the new transcendence:
friedman benda highlights artists from andrea branzi to samuel ross

January 13, 2024

Kat Barandy



          Tucked beneath New York City’s iconic High Line park in Chelsea, Friedman Benda has unveiled its latest exhibition, The New Transcendence. Curated by Glenn Adamson, this marks the final installment of a trilogy which explores the evolving landscape of design. The works on display have been selected from six designers — Ini Archibong, Andrea BranziStephen Burks, Najla El Zein, Courtney M. Leonard, and Samuel Ross — all of which venture into the concept of the spiritual realm within contemporary design. ‘The New Transcendence is not an exhibition about religion in the organized, traditional, or dogmatic sense,’ notes the gallery. ‘Rather, it aims to discover how design can serve as a vehicle for personal and societal transcendence.’



          The work of Andrea Branzi finds its place in Friedman Benda‘s The New Transcendence, as the iconic Italian designer had famously explored the concept of spirituality in design. He is honored with the inclusion of three works from his Roots series at the entrance of the gallery space. Each chair comprises a composition of hand-painted wood suspended within metal mesh, contrasted with a painted aluminum base. The works have been described by Branzi as ‘similar to thought or philosophy.’ The late designer explained: ‘They don’t have a reason why they’re there. They are brought there by streams, the wind.’ Thus, the artworks align with the theme of the exhibition as curator Glenn Adamson acknowledges that ‘they originate not only from the designer’s process, but as a result of some larger force, perhaps ancestral, perhaps cosmic.’



          Another highlight of Friedman Benda’s The New Transcendence is Stephen Burks‘ functional sculpture titled Ancestors (Guardian). Rising six feet in height, the work explores the concept of self-transcendence as the foundation for Black resistance throughout the history of the African-American experience. The intricate patterning was developed through the use of artificial intelligence, and was carefully crafted from both Corten steel and ceramic. It takes on a multi-layered form that symbolizes the intersection between the physical and the metaphysical realms, all while allowing for hidden pockets which serve as functional shelving. Thus, Ancestors (Guardian) bridges the past and present, the handmade and automated, and the symbolic and functional.



          Merging sculpture and furniture, Samuel Ross showcases ‘Optimistic uncertainties solicit integration (Material Articulation),’ at The New Transcendence. Crafted from Fior di Pesca marble, a nod to classical sculpture, its low-slung racecar lines and futuristic, animal-like features make it ‘suggestively animate,’ as described by curator Glenn Adamson. This piece challenges traditional boundaries, fusing classical tradition with contemporary design, inviting viewers to contemplate the integration of form and function. It stands as an example of Samuel Ross’s ability to navigate tradition and modernity, sparking reflections on the evolving nature of design in the contemporary spiritual landscape.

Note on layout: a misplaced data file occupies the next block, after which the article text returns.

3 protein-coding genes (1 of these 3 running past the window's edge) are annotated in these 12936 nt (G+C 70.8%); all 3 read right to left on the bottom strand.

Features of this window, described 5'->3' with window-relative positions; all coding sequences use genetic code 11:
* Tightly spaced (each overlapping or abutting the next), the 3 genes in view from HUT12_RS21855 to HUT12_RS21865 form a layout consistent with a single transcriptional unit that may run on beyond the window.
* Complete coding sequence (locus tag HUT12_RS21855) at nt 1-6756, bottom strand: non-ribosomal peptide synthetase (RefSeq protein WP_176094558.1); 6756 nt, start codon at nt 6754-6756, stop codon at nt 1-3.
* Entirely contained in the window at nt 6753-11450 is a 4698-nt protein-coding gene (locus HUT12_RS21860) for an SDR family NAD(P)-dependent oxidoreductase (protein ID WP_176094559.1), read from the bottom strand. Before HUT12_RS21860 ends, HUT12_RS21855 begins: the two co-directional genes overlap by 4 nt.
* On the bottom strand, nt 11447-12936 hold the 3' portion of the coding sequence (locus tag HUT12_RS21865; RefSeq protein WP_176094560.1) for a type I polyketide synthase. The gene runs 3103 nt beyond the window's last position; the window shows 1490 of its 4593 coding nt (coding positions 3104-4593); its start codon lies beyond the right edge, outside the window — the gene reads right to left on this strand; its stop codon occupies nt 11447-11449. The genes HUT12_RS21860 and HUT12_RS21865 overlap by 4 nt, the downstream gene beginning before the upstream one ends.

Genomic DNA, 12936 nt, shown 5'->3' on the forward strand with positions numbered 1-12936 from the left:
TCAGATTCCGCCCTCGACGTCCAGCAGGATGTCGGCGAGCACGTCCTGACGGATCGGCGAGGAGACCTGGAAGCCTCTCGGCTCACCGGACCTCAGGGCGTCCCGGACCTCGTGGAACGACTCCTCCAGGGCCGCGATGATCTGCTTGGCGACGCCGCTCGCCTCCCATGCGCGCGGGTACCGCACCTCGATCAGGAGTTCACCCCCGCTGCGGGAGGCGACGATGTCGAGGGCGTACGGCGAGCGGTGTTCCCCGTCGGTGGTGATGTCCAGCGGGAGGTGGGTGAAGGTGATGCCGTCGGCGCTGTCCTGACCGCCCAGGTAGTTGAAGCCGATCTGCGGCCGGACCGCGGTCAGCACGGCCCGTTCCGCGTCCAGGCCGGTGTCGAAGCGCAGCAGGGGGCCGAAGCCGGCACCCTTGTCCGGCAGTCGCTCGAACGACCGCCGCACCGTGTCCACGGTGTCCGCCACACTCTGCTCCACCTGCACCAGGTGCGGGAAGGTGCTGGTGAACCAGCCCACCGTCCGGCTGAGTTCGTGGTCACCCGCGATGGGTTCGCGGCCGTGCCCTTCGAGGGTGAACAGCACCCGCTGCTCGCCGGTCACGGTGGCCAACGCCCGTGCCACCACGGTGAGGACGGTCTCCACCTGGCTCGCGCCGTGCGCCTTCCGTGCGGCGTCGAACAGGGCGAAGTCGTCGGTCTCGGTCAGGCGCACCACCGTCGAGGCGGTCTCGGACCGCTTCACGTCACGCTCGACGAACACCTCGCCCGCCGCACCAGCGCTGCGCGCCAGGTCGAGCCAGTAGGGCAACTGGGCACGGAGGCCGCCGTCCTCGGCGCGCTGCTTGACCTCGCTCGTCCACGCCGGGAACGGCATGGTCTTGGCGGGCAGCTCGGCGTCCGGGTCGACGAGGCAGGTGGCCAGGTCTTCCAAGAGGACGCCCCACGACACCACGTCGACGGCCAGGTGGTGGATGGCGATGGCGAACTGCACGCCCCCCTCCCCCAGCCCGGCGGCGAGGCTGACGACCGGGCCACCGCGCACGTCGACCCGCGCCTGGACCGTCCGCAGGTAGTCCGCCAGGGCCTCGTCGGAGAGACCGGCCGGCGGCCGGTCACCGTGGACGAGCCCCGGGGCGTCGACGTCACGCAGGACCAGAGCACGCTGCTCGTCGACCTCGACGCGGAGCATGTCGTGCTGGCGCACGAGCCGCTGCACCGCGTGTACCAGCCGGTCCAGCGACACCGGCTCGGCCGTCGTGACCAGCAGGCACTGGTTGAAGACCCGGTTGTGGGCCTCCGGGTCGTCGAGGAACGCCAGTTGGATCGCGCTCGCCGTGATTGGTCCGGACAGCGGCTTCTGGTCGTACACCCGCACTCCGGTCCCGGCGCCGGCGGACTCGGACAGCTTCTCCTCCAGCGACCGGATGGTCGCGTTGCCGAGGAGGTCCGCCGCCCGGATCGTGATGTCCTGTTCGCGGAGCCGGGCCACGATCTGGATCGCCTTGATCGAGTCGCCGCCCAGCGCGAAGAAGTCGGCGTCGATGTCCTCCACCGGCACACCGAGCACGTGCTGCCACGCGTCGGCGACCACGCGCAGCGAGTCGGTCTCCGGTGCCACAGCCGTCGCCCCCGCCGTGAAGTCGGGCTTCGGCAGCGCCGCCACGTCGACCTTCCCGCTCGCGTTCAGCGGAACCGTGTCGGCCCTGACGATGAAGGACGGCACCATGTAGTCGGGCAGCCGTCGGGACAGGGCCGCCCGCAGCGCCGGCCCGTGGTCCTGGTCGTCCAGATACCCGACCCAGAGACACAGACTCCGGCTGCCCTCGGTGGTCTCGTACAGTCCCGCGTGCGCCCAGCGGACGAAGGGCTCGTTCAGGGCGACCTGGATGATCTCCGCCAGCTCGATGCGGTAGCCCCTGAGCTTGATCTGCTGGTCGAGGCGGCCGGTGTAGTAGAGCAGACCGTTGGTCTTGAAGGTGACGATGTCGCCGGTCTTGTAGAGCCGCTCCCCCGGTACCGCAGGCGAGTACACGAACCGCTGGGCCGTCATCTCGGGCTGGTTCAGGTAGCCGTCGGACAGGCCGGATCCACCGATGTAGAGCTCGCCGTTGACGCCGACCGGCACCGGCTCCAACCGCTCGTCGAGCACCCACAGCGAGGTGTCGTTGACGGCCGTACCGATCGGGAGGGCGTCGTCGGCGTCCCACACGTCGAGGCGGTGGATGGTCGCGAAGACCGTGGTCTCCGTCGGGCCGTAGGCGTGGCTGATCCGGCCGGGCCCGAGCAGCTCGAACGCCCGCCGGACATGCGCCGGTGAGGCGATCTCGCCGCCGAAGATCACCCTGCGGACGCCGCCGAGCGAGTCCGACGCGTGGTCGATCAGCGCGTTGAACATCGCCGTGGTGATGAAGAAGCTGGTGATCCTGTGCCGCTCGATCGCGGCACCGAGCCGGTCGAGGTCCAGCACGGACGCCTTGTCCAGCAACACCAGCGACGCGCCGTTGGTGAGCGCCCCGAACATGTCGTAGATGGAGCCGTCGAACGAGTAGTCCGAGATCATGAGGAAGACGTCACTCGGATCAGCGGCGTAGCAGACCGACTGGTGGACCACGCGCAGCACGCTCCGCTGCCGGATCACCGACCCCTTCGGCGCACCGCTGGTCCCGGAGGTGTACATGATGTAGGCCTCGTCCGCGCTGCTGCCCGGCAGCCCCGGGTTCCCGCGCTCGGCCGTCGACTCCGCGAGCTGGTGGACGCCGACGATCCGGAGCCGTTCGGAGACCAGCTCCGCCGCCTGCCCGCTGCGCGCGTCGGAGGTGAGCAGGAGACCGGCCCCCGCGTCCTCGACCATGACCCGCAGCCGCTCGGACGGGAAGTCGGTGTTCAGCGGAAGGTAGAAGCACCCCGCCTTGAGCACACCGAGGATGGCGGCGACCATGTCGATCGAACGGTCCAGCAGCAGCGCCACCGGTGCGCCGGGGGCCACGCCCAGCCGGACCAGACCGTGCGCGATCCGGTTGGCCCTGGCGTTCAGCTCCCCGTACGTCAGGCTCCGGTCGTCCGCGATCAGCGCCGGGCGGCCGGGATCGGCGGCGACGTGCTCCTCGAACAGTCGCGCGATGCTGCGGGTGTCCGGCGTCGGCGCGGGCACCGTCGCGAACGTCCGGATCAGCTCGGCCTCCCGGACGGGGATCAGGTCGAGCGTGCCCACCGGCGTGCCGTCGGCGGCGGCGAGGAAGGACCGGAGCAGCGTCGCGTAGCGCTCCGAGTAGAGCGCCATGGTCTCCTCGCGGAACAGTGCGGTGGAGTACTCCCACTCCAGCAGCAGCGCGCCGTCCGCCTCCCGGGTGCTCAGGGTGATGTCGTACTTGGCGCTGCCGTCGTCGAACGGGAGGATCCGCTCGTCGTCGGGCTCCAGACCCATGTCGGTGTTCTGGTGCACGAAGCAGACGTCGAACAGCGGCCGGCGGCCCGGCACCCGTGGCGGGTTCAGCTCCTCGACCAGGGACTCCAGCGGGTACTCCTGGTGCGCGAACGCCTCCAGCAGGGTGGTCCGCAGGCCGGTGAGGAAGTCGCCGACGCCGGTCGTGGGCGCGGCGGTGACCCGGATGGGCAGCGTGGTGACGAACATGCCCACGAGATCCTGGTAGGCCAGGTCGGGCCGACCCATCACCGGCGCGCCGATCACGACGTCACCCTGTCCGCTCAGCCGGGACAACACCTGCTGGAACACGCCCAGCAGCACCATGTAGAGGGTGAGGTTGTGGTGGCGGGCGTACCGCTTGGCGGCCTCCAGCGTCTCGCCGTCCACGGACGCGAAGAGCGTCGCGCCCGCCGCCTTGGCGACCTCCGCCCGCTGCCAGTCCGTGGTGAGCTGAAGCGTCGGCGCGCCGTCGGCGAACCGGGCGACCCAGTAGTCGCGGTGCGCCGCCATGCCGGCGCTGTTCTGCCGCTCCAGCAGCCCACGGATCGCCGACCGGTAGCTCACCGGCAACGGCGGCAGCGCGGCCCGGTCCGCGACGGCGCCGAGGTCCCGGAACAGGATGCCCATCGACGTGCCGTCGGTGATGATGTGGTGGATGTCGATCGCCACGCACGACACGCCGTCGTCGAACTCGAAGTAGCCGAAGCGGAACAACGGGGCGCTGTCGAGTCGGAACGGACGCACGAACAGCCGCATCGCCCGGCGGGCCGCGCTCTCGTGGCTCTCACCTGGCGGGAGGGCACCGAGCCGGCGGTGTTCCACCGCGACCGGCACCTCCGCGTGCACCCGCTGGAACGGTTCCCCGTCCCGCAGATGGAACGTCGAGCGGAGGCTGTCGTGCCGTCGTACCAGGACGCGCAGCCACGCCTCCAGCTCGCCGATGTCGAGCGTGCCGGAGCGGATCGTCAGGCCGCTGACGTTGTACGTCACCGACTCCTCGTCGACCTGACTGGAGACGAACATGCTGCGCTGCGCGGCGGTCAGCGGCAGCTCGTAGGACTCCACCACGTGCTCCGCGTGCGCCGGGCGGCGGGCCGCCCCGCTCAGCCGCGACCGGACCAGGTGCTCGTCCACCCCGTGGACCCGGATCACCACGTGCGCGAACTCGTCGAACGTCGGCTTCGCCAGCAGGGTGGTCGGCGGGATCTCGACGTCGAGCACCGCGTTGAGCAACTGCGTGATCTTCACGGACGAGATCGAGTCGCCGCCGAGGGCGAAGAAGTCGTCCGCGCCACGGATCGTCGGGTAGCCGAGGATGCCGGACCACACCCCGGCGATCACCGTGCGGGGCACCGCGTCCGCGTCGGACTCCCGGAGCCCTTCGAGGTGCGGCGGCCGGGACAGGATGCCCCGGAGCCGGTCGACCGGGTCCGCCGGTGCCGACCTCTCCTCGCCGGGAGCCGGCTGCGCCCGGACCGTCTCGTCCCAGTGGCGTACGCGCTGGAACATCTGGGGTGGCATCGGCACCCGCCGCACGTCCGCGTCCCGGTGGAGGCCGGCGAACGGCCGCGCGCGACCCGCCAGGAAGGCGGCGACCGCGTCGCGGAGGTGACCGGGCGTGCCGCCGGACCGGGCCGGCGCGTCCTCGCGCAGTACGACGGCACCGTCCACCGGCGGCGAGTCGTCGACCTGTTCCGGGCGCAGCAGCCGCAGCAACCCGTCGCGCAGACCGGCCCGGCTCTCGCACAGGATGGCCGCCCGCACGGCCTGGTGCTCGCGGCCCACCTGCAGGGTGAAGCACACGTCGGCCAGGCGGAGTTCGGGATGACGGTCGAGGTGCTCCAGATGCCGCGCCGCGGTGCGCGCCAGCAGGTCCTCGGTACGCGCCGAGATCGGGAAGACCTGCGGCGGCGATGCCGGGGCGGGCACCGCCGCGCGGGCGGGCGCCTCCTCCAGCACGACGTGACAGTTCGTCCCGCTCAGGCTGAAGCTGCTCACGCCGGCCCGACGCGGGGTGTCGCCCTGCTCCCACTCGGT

Friedman Benda exhibits Stargazer, a sculptural chair by Ini Archibong, a Californian designer of Nigerian descent. The piece is defined by its slender wooden form and its reclining posture, a symbol of both West African tradition and self-reflection among the universe. The chair recalls West African ‘Birthing Chair,’ forcing the user to take on the position of giving birth while forcing the gaze upward toward nothing but the heavens and ancestors above.


          Artist Najla El Zein hand-sculpts Lovers Bench from Ceppo, a unique stone formed from compressed marble fragments. Comprising two slumping, interlocking elements, the piece conveys a sense of impossible softness through its solid, heavy material. The stone used in this piece is especially rare within Ceppo quarries, with fragments measuring about fifty centimeters — larger than the usual average of ten centimeters. Weighing seven thousand pounds, the sculpture is at once imposing and gentle, suggesting an intimate moment of conversation between two seamlessly fitting elements. Lovers Bench becomes a symbol of strength and tenderness frozen in time.



          Breach: Logbook 24 | Transcendence Study 04 is a wall-mounted sculpture created by ceramic artist Courtney M. Leonard, who draws from the rich heritage of the Shinnecock tribe, a Native American community from Montauk, Long Island. Drawing inspiration from the sustainable fishing methods of the tribe, Leonard employs earthenware coils and traditional ceramic techniques to craft intricate net-like forms. Each piece is mounted against a backdrop of graphic patterning reminiscent of the 1960s mod style. The contrast of the delicate ceramic structures against the bold graphic patterns creates a visual narrative that weaving together elements of tradition, sustainability, and contemporary aesthetics.


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